PerspectiveEvolution

Fossil Record Reveals Tropics as Cradle and Museum

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Science  06 Oct 2006:
Vol. 314, Issue 5796, pp. 66-67
DOI: 10.1126/science.1133351

Most groups of organisms show a pronounced decrease in biodiversity from the tropics to the poles. Understanding this long-recognized latitudinal biodiversity gradient requires unraveling the evolutionary dynamics behind it. Typically, work has centered on whether the tropics have unusually high origination rates (in which case they are a cradle of biodiversity), or unusually low extinction rates (in which case they represent a museum of biodiversity). On page 102 of this issue, Jablonski et al. (1) add a new wrinkle to understanding the evolutionary dynamics of latitudinal diversity gradients by showing that much of the diversity of bivalves outside of the tropics is driven by the expansion of the geographic ranges of species that originated in the tropics. Thus, they argue that the tropics are both a cradle of biodiversity and a museum.

Most studies ignore the possible role of migration in latitudinal diversity gradients. Jablonski et al. report the first comprehensive analysis of the fossil record to document the patterns of origination, extinction, and migration. With a meticulously standardized taxonomy, they analyzed the fossil record of 163 genera and subgenera of bivalve mollusks that originated since the beginning of the late Miocene, 11 million years ago.

However, using the fossil record is not straightforward. Jablonski et al. had to overcome the relatively poor fossil record of the tropics. The lack of outcrop, the deep weathering of tropical rocks, and the dearth of research effort in the tropics have led to the recovery of, at the very least, 25 times as many bivalve fossils from the extratropics as from the tropics [see note 43 in (1)]. Thus, even if a genus originated in the tropics and then expanded into temperate latitudes, the fossil record would most likely record the opposite signal—an extratropical origin, followed by a range expansion into the tropics. Jablonski et al. work around this problem by using genera from only the best-preserved families, those that have at least 75% of their living genera represented in the fossil record. Using this subset of taxa, they show that ∼80% of genera that originated in the tropics later expanded into the extratropics (see the figure). This represents so many taxa that only about a third of extratropical genera actually had their origins there. Strikingly, there are virtually no cases of the reverse scenario—extratropical origins followed by range expansions into the tropics.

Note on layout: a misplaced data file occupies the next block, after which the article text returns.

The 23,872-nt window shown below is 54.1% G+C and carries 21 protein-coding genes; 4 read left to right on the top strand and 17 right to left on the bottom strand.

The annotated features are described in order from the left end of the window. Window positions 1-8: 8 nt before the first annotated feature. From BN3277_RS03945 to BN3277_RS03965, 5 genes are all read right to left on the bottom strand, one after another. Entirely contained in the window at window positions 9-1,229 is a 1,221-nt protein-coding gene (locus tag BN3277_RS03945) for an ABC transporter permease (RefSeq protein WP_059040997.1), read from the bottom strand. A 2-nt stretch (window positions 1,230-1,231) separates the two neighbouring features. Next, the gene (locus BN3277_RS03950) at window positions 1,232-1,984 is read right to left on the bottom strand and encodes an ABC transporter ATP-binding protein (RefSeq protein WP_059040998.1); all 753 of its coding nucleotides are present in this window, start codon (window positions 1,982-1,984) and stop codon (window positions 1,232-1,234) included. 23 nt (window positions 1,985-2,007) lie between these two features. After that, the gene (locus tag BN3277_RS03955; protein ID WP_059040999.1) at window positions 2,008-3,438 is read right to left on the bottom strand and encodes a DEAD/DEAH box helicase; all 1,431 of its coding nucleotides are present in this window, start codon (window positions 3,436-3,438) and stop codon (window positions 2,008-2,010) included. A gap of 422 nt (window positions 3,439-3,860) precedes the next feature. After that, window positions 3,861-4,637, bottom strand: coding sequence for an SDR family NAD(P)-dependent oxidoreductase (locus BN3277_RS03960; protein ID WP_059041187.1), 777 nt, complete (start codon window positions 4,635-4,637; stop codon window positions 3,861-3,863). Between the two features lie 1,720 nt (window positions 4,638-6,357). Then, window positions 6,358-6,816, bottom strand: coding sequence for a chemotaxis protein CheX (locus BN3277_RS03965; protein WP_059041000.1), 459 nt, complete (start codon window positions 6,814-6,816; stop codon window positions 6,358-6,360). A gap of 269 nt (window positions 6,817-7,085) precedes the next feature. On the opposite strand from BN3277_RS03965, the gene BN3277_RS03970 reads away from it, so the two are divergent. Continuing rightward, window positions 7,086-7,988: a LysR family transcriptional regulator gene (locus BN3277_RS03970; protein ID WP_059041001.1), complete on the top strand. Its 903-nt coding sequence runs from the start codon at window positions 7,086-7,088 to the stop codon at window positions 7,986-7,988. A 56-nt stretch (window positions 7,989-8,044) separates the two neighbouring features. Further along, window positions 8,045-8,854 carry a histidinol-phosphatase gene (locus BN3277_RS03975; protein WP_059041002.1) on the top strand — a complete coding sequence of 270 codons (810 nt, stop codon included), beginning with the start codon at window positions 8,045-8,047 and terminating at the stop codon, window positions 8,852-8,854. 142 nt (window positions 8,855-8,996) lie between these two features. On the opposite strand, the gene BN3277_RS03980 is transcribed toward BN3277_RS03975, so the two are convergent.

Diversity dynamics.

(Left) Cosmopolitan and tropical endemic genera and subgenera (red) dominate the latitudinal diversity gradient of living bivalves [Northern Hemisphere shown only (18)]. There are relatively few extratropical endemics (beige). In addition, the age of the living genera (white squares) increases toward the pole (18), which suggests a higher extinction rate in the tropics. (Right) Analysis of the global fossil record (1) shows that most of the genera and subgenera that originated in the tropics over the past 11 million years have expanded their range out of the tropics—that is, the tropics are both the cradle and museum of extratropical diversity.

PHOTO CREDIT: NASA

The recognition of this expansion out of the tropics has led Jablonski et al., via a new route, to corroborate an emerging conclusion (24): that the tropics are both a museum and a cradle of biodiversity. From an extratropical perspective, the tropics (at least for bivalves over the past 11 million years) are a cradle, given that so many genera found in the extratropics have their origins in the tropics, and a museum, given that the earliest history of much of the extratropical fauna is tropical.